Copies of a film sold or rented to the public are for home use only and intended solely for the enjoyment of a person, his/her family and guests in a home
setting. Virtually all other exhibitions of a film constitute a public performance under the Copyright Act.
That means that films on videotape or DVD, cable or satellite are protected under the Copyright Act. Section 42(2) creates a criminal offence where the
public performance is for private profit. Because of the large investment required to produce a motion picture, copyright in films is vigorously enforced against those who do not obtain the required licences. This illegal activity affects non-theatrical distributors and video retailers as well as the copyright owners.
Penalties For Copyright Infringement
Section 42 of the Copyright Act provides that a person found guilty of copyright infringement is subject on summary conviction to a maximum fine of
$25,000.00 or six months inprisonment or to both, or on indictment to a maximum fine of $1 million or to imprisonment for up to 5 years or to both. This
activity also constitutes a civil infringement.
operate a summer camp for children and screen videocassettes for "movie
nights" as a camp activity. The films are available from a video rental
in my community. Am I breaking the law?
A. Yes. The owner of the copyright in a film has the exclusive right to perform or show the film publicly. Unlicenced screenings of a movie constitute illegal
don't use films on video as I pick-up movies with my satellite dish in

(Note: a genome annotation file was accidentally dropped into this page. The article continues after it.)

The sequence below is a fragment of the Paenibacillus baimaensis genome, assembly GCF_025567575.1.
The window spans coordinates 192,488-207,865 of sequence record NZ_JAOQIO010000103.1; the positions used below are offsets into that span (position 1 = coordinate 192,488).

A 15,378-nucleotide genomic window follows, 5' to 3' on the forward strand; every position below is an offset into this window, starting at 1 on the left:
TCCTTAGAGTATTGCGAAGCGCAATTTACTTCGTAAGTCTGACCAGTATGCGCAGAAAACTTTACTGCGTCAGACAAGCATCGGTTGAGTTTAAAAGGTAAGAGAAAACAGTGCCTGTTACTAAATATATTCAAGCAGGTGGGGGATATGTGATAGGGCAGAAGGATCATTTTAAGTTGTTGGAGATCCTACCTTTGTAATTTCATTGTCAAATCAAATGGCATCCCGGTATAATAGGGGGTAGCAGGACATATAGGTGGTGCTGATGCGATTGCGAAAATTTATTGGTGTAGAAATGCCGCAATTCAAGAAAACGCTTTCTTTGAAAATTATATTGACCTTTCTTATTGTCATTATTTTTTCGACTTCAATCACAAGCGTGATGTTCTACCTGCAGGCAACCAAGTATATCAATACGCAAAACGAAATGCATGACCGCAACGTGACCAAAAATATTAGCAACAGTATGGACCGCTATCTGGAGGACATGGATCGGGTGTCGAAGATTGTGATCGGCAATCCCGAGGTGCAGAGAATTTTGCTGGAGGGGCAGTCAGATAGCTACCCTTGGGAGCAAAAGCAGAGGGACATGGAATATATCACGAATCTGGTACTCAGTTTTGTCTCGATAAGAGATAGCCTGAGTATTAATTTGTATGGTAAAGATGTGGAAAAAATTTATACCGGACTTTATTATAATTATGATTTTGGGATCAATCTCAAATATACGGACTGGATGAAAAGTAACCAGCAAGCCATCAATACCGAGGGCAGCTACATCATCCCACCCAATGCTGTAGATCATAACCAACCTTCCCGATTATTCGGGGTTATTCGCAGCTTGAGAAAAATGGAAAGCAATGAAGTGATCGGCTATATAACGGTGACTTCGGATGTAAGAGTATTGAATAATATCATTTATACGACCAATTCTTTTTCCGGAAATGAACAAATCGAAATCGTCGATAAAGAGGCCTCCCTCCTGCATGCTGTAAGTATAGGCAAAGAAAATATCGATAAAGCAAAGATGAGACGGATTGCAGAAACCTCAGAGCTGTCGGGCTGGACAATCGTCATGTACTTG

my tavern. Is this legal?
A. No. Showing these movies in a tavern, restaurant or other establishment open to the public constitutes a public performance for which a licence is required.
The technical ability to receive the movie by a satellite dish or cable box does not give you the legal right to show it to the public in your commercial
operate a motel and show movies to my guests either with a satellite
or VCR to play back pre-recorded movies, but I do not charge any fee
this service. Do I still need a licence from the copyright owner?
have bought a number of film classics and my child's school teacher
to show the movies to the class. Is this permitted?
operate a video retail store and occasionally I rent videos of films to
school teachers who show them to students in classrooms. Am I doing
I operate a tour bus which is equipped with a VCR and television
Usually videos of motion picture films for which public performance
have been obtained are shown to the passengers during long distance
However, passengers sometimes bring their own videos and insist on
them during trips. Is this legal?
Are there any restrictions on these licences?
How To Obtain A Public Performance LicenceObtaining a public performance licence is relatively easy and usually requires no more than a phone call. If you have any doubt about your screening, ask an authorized distributor about licencing .
Criterion Pictures Audio Cine Films Inc. (ACF) (800) 565-1996 (Ontario) (514) 493-8887 (800) 663-0991 (Western Provinces) (800) 289-8887 (Canada-wide) (800) 361-2788 (Quebec & Atlantic Provinces) www.acf-film.com www.criterionpic.com